On October 21, 2020, I went in for my tag-team surgery with my fellas: Dr. Mel Kurtulus and Dr. Matthew Schultzel. Each had their own specific tasks while they worked together to make sure I was happy, healthy, and well:
Dr. Mel Kurtulus was going to peek around inside to see if I had any new Endometriosis growths since May or any scarring or other things that may need to be cleaned up.
If this sounds familiar, we did a similar tag-team effort with these two amazing surgeons back in November of 2018, but for the opposite side of my colon.
The best part? I have had ZERO, zilch, nada, no pre-op pains! The only pain I’ve had since October 21st has been healing from surgery! My November pain journal screamed of the difference in my symptoms and Endometriosis pain!
What an incredible Journey leading up to my fifth surgery! Covid-19 postponed my surgery date by a week but, just in the nick of time, California’s governor lifted some lockdown restrictions that allowed for my surgery to move back to it’s original date of May 13, 2020. Today, June 10, 2020, marks one month since my surgery! Already! I am overjoyed with the results and the skilled hands of my surgeons.
Zoe, a brave EndoWarrior, shares her journey with us today…even while she has another surgery pending. We wish you all of the best of luck, Zoe!!!
I started my period by having waterfalls for periods with no regularity from age 13 but was put on the pill to manage that at age 15 and that worked. I from my teen years thankfully had no interest in having children. I am not a career woman either, I just don’t get the clucky feeling other women get when they see kids – I get that feeling when I see animals instead so I have fur babies.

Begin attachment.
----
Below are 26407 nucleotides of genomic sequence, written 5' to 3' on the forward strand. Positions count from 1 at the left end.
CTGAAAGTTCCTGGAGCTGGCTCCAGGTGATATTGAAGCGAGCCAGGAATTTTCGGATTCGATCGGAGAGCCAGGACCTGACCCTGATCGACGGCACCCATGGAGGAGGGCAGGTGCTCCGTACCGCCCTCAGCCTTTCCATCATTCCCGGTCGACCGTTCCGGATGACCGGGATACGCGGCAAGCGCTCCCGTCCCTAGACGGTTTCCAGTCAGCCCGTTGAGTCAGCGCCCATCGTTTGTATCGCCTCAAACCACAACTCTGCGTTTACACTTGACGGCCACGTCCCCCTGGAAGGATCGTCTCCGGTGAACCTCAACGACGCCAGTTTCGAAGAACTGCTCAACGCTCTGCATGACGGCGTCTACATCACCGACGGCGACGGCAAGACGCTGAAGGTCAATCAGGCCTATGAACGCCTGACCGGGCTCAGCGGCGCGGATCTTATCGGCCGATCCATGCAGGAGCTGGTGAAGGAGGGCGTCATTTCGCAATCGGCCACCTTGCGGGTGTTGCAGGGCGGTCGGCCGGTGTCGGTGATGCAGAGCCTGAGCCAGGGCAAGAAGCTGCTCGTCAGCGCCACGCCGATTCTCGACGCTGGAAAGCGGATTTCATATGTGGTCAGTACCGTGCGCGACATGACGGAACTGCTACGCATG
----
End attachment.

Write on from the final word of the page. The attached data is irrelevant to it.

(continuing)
One of our readers (who shall remain anonymous) asked if we could look into a topic: “Pudendal nerve pain-when is it endo and when is it not? Or is there even a way to know?” So, here I go off to learn things and hopefully share a bit of that newfound knowledge. And since this blog entry is Endometriosis-related, I’m going to keep the anatomy female (although men have a pudendal nerve and can also suffer from these symptoms).
Where’s the Pudendal Nerve?
The pudendal nerve is located back by the tailbone, and extends along the pelvic floor and around the pelvis, toward the rectal, gluteal, and clitoris areas. There’s two: a right and a left pudendal nerve. One or both pudendal nerves may cause issues, which we’ll get into right now!
Here I go again, once more intrigued by Endometriosis growing in odd places inside the body. Today I’m going to focus on the appendix. I’ve read that many Warriors have their appendix removed because physicians may confuse Endometriosis pain for the symptoms of appendicitis. But on Tuesday an article hit my email about Endometriosis growing on the appendix…and I became obsessed.